AP teachers must cover world history and chemistry content to prepare students for the AP tests, a series of exams that call not only for knowing a lot of content, but also its application. Non-AP teachers also face the same issue of covering many standards in a short year. I work with teachers to build great PBL projects that focus on deeper learning, and I always hear, “I have so much content to cover this year that I don’t have time to do a PBL project.” Again, this concern comes from a real place. I’ve experienced it both as a student in the classroom and teacher in AP and PBL classrooms. However, I have a few responses for this common concern.

Starting the Conversation
“How’s the coverage going for you?!?”
The typical story here is this. We have a lot of material to cover, either because the pacing guide calls for it, or because we mapped out our year to cover that material. We prepare our students for an exam that will occur in a week or two. We are successful in preparing them for that exam through a variety of lessons, lectures and instructional activities. Most students pass the test, but after the weekend or even weeks later, they can’t remember the content. They are then forced to relearn or review content later. Sometimes we must take up class time to do this. In general, coverage doesn’t ensure that the learning “sticks” and may even take away from time that we need to teach other content and skills.

“Do you really cover everything?!?”
Most teachers who cling to the excuse of coverage aren’t actually covering everything. Because students have different individual needs and the character of a classroom changes every year, teachers differentiate and make adjustments to meet those needs. This means that some standards or learning objectives may not be given the content they need. I was guilty of this when I taught world history. I just didn’t have time to do it all. However, teachers still make good choices here. They look at the standardized or AP tests and pick the content they’ll hit during that year to make sure students are prepared. If Gothic literature or specific texts are frequently on the AP literature exam, I make sure to pick those texts. Let’s just honor that fact that we make good choices for our students and yet may not cover everything we want to or need to cover.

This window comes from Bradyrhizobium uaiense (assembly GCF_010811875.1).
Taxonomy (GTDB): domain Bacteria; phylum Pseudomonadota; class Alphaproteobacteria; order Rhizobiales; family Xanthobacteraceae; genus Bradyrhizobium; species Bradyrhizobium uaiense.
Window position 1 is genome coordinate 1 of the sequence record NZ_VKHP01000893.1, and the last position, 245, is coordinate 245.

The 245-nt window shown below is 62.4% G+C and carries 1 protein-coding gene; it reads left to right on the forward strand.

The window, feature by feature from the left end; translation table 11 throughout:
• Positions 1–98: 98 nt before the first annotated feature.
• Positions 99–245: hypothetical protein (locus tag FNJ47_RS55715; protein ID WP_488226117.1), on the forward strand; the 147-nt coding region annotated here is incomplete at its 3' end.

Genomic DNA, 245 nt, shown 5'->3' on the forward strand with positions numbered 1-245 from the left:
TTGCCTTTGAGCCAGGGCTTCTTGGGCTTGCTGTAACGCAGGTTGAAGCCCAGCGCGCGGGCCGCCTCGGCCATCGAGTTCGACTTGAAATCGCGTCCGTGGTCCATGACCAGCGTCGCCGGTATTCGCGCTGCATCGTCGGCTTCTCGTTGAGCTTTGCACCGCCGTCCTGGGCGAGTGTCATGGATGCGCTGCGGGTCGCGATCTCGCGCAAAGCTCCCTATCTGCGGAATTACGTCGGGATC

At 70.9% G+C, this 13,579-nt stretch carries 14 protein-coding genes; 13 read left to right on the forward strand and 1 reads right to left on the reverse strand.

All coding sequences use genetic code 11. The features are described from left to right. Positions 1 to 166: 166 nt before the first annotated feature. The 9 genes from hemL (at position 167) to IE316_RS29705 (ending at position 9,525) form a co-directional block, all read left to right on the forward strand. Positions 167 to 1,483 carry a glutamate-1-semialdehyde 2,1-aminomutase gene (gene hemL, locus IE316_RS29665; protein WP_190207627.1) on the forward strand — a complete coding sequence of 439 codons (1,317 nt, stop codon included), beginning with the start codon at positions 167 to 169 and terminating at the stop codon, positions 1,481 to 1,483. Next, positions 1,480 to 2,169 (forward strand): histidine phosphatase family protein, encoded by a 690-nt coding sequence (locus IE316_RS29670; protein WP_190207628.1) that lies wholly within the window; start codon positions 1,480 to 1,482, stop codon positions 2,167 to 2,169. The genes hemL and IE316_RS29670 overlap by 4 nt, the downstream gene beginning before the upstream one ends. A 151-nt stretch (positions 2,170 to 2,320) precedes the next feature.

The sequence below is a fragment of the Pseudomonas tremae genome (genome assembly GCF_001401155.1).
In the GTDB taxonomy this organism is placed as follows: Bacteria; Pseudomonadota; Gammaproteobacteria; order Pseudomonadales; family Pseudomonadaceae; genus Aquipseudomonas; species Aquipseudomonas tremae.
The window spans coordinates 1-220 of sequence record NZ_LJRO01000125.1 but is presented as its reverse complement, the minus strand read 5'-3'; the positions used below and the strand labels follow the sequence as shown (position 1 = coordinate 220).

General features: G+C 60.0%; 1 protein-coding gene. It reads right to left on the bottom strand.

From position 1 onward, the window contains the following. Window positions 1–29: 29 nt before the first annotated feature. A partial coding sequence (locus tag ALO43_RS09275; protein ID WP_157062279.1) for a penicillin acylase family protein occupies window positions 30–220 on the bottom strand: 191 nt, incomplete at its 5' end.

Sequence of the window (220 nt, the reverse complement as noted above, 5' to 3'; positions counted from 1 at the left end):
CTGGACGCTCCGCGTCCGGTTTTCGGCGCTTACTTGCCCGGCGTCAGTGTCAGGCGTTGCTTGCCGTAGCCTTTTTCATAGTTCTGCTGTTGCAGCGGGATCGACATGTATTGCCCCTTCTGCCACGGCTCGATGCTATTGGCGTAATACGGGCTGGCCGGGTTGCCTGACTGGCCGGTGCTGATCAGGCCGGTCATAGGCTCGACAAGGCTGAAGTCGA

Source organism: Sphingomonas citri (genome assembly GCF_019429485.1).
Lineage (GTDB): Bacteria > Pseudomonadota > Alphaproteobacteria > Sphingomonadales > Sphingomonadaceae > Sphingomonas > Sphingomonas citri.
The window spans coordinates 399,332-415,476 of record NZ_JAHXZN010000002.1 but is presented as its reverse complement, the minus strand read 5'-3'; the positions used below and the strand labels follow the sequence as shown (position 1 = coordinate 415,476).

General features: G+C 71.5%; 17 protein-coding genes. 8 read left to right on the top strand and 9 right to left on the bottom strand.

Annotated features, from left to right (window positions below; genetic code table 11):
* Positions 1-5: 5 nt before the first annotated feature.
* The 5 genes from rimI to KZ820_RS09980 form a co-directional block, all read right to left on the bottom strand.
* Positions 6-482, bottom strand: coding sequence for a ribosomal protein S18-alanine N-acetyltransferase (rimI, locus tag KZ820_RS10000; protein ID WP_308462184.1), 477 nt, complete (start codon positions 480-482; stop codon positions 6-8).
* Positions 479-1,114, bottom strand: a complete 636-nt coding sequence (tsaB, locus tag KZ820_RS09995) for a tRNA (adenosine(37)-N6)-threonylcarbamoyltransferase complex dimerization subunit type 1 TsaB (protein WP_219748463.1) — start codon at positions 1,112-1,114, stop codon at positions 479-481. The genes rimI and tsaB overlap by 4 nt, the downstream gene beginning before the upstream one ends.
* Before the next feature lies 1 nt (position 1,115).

I admit these questions are somewhat crass and could be perceived as rude. However, I am simply trying to elicit an honest conversation on coverage of material. My personal opinion is that we use this excuse of coverage as a crutch when we, as good teachers, are actually not as committed to it as we think.

Covering Your Bases with PBL
If you are concerned about coverage of material as you build your PBL projects, consider these few ideas to alleviate your fears. They will help you focus on “uncoverage” and steer you more effectively toward deeper learning.

1. Pick the Major or “Meaty” Content and Skills
Some of our standards are easily taught and assessed in a limited time frame, while other standards and learning objectives require a length of time. This is either because of what the pacing guide dictates or because our teaching experience has told us so. The “meatier” content and skills are a great place to aim for deeper learning. They take time because that’s often part of deeper learning, so why not use a PBL project?

2. PBL Projects Uncover Multiple Standards
In addition to “meaty” standards, teachers have targeted multiple standards for a PBL project. A PBL project can have a single-disciplined or multi-disciplined focus. There is space for teaching and assessing multiple standards. In addition, you can use a PBL project to “spiral” in standards you may have already targeted for continued practice and assessment.

3. PBL Projects Require Critical Thinking
It we want the knowledge to “stick,” then we must have students think critically with it. When designing a good PBL project, we make sure that it simply isn’t regurgitation of knowledge. If I see a PBL project going this way, then it might be a design flaw. It could be a problem with the driving question, the rubric or a number of other factors. Design with critical thinking in mind, and make sure the PBL project demands it.

There are of course other reasons that PBL projects work, and there is research to support it. I think we need to stop using the excuse of “coverage,” first because it may not even be an honest excuse, and second because it isn’t working. Let’s do what’s best for our students and focus on “uncoverage” by creating PBL projects and units that focus on deeper learning of the content, where students remember the material, think critically with it, and apply it in new contexts.

What are your strategies to reframe the conversation of coverage to “uncoverage?”